Illegal requests at polling station
Amity Paye | 11/5/2013, 5:12 p.m.
This morning I encountered four alarming requests when I went to vote at Samuel Community Center on Malcolm X Blvd. near my apartment in Harlem.
- I was asked to show ID for an election in New York State
- I was told I could only vote down one (party) line
- I was told I could only vote for 3 out of 6 ballot proposals
- I was told my voter number (which identifies me) was supposed to be on my ballot.
Each of these is illegal in New York State and raised worries at the Amsterdam News, where I work, that voter suppression or misinformation might be happening at other locations, un-reported or maybe unknown, during todays election.
“Oh, wow” was the Board of Election’s phone attendants response when I told her what had happened.
“Wait a minute. They told you what? Where is this? this is in Manhattan?” Said Valerie Vazquez, Director of Communications at Board of Elections in the City of New York, this morning. She immediately sent “a team” over to investigate. I also went back to Samuel for some clarification and spoke to Anthony Walker, an Assembly District Monitor.
Here is what happened:
This morning when I went to vote I walked in and headed to the first table where I saw people signing-in. I gave my name. “Your name is not on the list.” I hesitated for a few moments knowing I was registered. It's a good thing I didn't walk away. “It may be on the other list,” she said, after a moment of me standing there, and pointed to another table.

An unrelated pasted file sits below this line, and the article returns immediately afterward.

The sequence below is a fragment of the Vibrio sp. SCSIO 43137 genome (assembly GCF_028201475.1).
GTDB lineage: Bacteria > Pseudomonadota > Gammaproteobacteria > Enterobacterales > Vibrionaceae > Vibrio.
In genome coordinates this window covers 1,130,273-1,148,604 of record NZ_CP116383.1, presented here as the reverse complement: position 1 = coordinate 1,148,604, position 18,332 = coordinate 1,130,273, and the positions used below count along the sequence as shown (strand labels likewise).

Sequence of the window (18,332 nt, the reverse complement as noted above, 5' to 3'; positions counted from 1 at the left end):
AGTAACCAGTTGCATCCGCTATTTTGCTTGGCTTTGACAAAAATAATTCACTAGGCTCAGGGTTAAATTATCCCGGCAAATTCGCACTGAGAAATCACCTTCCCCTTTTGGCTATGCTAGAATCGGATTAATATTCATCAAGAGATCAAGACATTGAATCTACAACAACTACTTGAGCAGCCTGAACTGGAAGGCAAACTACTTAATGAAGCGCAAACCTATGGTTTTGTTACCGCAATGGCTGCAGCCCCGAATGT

The NAACP reported that at one polling location on Adam Clayton Powell this morning a member of the orginzation couldn't vote at all because they were having a hard time finding people’s names at all on the registration forms. “Again that is because a lot of people don't want to do that work. It's a long day for what they get paid,” said Hazel Dukes, President of the NAACP New York State Conference.
I waited on line at that table, labeled with my district, and then gave them my name. The poll worker, Monet Adams, looked me up, I could see my signature on the page. “Do you have ID?” she asked. “Yes," I hesitated again, fairly sure that in New York State I did not need to show ID in order to vote. As I pulled my ID out of my wallet, another poll worker wearing a blue shirt looks over.
"why are you asking for ID?"
"Because it's required"
"No it's not, your not supposed to ask for it."
I quickly pulled my ID away stuffing it back into my wallet.
“A voter does not need any identification or ID card to vote,” reads the first point on voters rights in the poll worker reference guide on the Board of Elections in the City of New York website. The poll workers at Samuel later told Board of election officials that they didn't ask you for ID that I had presented it.
But, after explaining that some voters are required to show ID, if there is a discrepancy in their registration address, I had a poll worker verify that this was not the case with me. “New York is a signature state so we are not allowed to ask you for ID. So again we apologize” said Walker.